February 9

Pulling out the Weeds

February 9, 2015

Personal Growth

As I walked around in the backyard the other day—in freezing winter temperatures—I experienced a moment of gratitude that for at least a season I wouldn’t have to manage the prolific growth of weeds that characterizes the warmer months. I sighed, thinking of how many hours over the years I—and my children—have sprayed and pulled weeds.

As I get older I use herbicides more and more, freeing my knees and back from the strain of bending over and pulling the weeds. But some weeds grow in the middle of desirable ground cover or flower beds, so those still have to be pulled.

Long ago I learned that pulling a weed cannot be a slipshod affair. Most weeds have to be pulled out entirely, including all the roots, or they tend to grow back quickly and sometimes even more abundantly.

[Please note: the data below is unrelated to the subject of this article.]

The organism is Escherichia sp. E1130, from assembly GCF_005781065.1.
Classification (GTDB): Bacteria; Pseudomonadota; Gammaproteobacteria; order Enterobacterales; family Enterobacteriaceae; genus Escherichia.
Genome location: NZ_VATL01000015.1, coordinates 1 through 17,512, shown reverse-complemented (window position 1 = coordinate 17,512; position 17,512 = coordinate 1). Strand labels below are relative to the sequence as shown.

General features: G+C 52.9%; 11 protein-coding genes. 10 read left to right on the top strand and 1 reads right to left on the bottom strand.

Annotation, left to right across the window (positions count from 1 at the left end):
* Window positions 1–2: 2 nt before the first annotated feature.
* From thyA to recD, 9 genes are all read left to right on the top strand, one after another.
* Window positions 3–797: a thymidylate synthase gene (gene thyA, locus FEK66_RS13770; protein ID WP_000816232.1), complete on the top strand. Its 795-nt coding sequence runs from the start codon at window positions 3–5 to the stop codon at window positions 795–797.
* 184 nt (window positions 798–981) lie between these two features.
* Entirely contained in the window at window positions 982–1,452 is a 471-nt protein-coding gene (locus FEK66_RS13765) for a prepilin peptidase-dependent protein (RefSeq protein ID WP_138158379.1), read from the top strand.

And so it is with our false beliefs and the unloving feelings and behaviors that follow. If we eliminate just some of our fear, anger, or selfishness, for example, the effect tends to be minimal and short-lived, just as pulling half the root system of a weed is minimally beneficial. Fear, anger, and selfishness tend to proliferate with little conscious effort, like the growth of weeds. If we want to be truly happy in a lasting way, we have to do all we can to root out these unhappy emotional conditions as thoroughly as possible.

Perfection in our efforts is rarely attainable, but if we pursue our task with dedication, we can come increasingly close to complete eradication of all the beliefs and other conditions that interfere with deep and lasting peace.

PCSD

Recover from your negative habits and beliefs!

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